3D SCANNING OF MIG 19 - Left wing and fuel tank reverse engineering

Updated: Nov 27, 2020

The Mikoyan-Gurevich MiG-19 (Russian: Микоян и Гуревич МиГ-19; NATO reporting name: Farmer) is a Soviet second-generation, single-seat, twin jet-engined fighter aircraft, the world's first mass-produced supersonic aircraft. It was the first Soviet production aircraft capable of supersonic speeds in level flight. A comparable U.S. "Century Series" fighter was the North American F-100 Super Sabre, although the MiG-19 primarily fought against the more modern McDonnell Douglas F-4 Phantom II and Republic F-105 Thunderchief over North Vietnam [Wikipedia]

The Brno Technical Museum in the Czech Republic owns many historical airplanes and this MIG19 is one of them. The purpose of this assignment was to capture digital data on the left wing to be able to reconstruct a part, which is in bad condition and there is a risk of decomposition and the irreplaceable loss of this part.

The scanning procedure which we used for this project was as follows:

  1. Scanning markers placement

  2. Scanning with KSCAN Magic

  3. Postprocessing of the data in scanning software

As we were not scanning the whole airplane in this case, it wasn't necessary to use a photogrammetry pattern before the scanning. KSCAN Magic is unique in that it combines laser scanning technology with photogrammetry in one system which brings the benefits of stable accuracy also on parts with bigger sizes.

1. Scanning markers placement

Using the scanning markers is necessary with all laser 3D scanners because the 3D scanner uses these reference points to get the information about the coordinate system. It is recommended to place markers randomly and irregularly so that the scanning software can properly find their location. We placed markers 10 - 15 cm apart from each other in most places. However, on the narrow spots and edges (e.g. wing edge) it is suitable to place them a little bit closer, because the edge has limited surface area and the minimum number of markers in the scanning field must be four.

Time needed: 30 minutes

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2. Scanning with KSCAN Magic

The handheld laser 3D scanner is not sensitive to ambient conditions as optical scanners can be and can scan a bigger surfaces in a short time. Scanning itself with a handheld laser 3D scanner is a very fast process. The movement of the scanner gradually collects data. The scanner moves in such a way that data is scanned from multiple angles for their completeness. If the data are complete, the object is placed in the next position or more positions to scan the remaining parts. The resolution which we set for scanning these parts was 1,5 mm which gave us enough resolution to capture details available on the surface while maintaining a fast scanning speed. It is recommended to frequently change scanning angles and position of the scanner to capture data from different directions.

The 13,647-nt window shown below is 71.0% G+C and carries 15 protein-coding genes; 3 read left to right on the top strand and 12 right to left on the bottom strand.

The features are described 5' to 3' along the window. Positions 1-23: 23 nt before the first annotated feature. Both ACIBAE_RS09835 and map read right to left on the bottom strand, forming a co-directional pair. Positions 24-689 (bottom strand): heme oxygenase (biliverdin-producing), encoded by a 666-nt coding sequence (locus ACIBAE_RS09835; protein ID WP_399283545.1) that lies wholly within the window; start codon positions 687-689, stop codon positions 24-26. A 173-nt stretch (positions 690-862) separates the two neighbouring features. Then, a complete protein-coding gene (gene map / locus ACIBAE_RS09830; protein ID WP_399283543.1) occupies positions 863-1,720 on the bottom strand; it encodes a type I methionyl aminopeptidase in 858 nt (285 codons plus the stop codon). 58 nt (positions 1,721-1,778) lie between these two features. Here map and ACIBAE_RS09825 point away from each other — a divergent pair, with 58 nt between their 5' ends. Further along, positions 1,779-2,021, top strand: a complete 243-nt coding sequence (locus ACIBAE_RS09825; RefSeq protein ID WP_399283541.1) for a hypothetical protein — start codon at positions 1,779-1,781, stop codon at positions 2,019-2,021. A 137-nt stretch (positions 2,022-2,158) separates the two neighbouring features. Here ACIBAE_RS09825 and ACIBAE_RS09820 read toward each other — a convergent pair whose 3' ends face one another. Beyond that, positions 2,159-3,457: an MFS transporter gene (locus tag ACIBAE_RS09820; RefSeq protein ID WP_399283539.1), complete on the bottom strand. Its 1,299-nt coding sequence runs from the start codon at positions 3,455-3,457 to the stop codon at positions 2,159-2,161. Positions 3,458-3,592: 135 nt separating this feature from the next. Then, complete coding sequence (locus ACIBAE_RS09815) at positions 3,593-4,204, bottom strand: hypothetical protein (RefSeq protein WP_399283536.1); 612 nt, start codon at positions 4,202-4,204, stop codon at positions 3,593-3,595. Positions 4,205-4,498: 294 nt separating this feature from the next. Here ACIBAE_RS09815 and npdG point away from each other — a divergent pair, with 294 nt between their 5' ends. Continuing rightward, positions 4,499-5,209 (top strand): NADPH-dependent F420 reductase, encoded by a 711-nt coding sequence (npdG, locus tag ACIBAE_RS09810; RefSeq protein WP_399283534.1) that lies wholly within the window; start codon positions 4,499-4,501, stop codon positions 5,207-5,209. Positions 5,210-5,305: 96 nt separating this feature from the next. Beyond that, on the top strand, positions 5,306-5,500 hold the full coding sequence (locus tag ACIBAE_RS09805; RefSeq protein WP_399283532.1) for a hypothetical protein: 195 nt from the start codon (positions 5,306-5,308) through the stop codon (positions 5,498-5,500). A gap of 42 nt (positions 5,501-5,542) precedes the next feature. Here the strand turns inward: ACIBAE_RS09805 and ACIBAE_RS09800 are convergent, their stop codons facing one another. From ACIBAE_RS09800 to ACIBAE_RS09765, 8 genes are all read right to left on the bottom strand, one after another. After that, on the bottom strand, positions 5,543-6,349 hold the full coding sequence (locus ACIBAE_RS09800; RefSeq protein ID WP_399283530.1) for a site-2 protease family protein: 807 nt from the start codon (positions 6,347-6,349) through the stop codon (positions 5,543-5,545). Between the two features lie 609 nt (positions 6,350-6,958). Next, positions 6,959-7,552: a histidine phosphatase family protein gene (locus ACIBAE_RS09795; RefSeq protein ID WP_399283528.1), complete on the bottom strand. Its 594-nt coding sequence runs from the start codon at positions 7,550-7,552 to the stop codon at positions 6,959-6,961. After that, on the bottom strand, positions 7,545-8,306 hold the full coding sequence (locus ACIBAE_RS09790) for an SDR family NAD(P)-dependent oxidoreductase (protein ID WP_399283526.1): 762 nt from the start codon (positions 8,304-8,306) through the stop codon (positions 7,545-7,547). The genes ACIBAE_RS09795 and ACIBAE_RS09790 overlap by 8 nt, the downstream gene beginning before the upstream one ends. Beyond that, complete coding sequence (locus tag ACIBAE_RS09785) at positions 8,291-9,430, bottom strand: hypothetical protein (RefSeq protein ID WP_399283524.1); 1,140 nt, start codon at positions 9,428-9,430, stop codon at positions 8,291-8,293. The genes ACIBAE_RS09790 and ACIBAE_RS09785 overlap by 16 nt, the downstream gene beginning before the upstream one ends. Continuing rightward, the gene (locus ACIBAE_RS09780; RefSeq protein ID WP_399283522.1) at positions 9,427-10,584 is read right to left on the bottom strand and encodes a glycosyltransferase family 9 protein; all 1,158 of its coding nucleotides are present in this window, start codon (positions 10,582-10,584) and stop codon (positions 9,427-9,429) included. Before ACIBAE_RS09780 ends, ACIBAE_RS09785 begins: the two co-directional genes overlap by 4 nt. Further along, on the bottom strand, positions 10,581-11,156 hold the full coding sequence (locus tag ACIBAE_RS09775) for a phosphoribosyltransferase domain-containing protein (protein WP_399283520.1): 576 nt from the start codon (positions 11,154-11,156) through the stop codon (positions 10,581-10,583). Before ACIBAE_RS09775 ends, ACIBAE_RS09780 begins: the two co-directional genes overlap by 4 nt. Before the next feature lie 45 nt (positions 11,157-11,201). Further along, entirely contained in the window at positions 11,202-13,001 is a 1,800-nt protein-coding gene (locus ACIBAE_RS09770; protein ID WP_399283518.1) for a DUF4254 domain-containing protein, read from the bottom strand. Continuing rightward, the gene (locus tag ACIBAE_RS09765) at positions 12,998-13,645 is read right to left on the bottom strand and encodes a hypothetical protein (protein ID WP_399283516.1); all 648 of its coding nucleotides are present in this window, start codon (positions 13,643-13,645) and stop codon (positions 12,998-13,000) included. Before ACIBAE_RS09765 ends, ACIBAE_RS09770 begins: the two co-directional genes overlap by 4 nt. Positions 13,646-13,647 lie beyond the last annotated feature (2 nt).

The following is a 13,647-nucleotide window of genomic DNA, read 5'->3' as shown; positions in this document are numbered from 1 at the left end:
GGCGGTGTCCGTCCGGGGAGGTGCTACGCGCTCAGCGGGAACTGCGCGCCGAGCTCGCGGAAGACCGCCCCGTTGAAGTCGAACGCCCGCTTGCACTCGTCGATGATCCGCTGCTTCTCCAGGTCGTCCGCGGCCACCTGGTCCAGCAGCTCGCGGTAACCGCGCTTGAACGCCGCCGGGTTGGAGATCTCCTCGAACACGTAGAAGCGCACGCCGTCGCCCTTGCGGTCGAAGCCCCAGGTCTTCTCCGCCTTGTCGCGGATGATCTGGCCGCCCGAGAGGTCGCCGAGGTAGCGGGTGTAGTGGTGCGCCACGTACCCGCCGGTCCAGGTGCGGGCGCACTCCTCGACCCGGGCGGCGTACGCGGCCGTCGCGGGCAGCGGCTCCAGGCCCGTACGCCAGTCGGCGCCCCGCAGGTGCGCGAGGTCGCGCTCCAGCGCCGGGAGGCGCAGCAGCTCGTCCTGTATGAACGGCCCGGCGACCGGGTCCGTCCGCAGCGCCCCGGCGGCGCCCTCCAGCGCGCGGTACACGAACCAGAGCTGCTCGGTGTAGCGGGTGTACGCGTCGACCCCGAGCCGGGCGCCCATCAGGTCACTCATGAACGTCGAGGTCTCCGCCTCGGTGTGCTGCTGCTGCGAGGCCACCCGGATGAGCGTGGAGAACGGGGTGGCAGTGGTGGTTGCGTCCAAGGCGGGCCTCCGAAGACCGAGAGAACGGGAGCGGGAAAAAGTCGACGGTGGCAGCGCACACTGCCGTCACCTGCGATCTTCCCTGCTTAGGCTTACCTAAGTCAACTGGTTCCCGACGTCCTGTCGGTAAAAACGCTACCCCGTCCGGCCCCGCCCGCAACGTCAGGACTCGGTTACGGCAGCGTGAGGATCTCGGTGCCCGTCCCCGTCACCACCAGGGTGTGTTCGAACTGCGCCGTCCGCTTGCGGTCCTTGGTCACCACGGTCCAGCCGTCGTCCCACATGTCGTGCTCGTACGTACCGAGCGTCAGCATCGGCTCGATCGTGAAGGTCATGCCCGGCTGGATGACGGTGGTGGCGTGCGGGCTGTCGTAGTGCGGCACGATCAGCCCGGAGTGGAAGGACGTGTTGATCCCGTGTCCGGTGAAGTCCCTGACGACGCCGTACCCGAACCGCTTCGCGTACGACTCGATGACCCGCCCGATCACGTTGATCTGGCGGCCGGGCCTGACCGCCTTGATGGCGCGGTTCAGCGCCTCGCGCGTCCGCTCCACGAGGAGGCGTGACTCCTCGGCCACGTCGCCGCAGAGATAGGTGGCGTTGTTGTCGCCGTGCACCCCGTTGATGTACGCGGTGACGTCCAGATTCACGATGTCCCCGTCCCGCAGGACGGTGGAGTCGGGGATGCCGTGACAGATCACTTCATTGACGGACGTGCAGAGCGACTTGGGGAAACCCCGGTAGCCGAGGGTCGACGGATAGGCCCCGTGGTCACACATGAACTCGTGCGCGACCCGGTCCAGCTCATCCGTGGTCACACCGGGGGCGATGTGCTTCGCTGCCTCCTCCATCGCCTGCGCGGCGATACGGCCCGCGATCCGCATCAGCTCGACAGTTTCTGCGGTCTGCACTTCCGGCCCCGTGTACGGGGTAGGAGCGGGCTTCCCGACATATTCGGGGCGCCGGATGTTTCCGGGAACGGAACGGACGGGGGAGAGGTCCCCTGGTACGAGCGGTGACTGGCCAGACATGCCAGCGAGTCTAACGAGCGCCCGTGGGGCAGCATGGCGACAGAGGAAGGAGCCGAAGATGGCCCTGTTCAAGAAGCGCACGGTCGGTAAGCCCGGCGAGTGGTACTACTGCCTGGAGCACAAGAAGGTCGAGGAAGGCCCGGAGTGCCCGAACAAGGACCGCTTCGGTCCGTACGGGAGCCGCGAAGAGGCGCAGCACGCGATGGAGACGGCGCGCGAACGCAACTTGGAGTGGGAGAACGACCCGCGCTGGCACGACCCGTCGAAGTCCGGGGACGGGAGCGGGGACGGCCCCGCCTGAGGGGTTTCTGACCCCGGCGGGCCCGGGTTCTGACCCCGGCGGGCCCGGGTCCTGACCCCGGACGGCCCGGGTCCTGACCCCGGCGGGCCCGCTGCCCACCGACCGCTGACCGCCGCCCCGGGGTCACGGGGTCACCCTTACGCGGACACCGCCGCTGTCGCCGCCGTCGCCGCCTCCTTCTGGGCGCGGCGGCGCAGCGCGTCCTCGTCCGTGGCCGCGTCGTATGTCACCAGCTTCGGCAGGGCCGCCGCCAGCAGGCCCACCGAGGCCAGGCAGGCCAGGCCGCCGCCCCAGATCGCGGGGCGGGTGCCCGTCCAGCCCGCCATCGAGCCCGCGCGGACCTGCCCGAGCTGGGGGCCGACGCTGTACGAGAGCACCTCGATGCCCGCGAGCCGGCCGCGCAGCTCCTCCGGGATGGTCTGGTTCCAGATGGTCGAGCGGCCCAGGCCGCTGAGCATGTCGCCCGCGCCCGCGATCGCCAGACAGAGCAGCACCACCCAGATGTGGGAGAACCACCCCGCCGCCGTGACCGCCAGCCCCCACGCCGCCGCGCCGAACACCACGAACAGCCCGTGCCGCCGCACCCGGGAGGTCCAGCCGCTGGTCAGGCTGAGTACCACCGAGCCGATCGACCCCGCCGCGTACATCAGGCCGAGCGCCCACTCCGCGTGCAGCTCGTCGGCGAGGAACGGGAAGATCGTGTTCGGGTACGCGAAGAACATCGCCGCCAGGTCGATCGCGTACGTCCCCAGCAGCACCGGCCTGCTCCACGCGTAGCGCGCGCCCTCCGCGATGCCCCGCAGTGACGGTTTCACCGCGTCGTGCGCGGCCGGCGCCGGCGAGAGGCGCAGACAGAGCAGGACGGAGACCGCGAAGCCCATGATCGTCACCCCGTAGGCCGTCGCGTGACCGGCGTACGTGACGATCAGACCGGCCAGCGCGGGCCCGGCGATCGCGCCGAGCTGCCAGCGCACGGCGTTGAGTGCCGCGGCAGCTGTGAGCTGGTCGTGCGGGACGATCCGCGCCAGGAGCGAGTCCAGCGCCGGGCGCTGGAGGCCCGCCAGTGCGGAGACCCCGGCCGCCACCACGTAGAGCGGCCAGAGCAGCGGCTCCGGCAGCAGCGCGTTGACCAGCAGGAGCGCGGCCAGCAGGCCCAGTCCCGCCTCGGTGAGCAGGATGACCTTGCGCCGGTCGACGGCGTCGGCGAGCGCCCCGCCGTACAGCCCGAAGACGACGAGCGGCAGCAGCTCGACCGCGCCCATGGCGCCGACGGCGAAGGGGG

Time needed: 30 minutes

3. Postprocessing of the data in scanning software

After scanning, the data is cleared. All data are then joined by geometry of the object or using reference marks. Next, it is necessary to check the quality of the data and their completeness. The last step is to generate the resulting 3D model. The result can be exported to common output polygon formats STL, PLY or as point cloud files ASC, IGS and TXT.

Time needed: 30 minutes


There are many historical objects around the world for which the digital data are not available. To preserve these objects, 3D scanning offten is the only option to save, repair or replace them. At times when the digital data is not available and constructing a real part from scratch would take a few weeks, 3D scanning has great added value. The Brno Technical Museum can save these planes for future generations thanks to the technology of laser 3D scanning.

Time needed: 1,5 hours

Technology used: ScanTech KSCAN Magic, DELL Precision 7540 laptop

Location: Brno, Czech Republic Outside temperature: 15 °C

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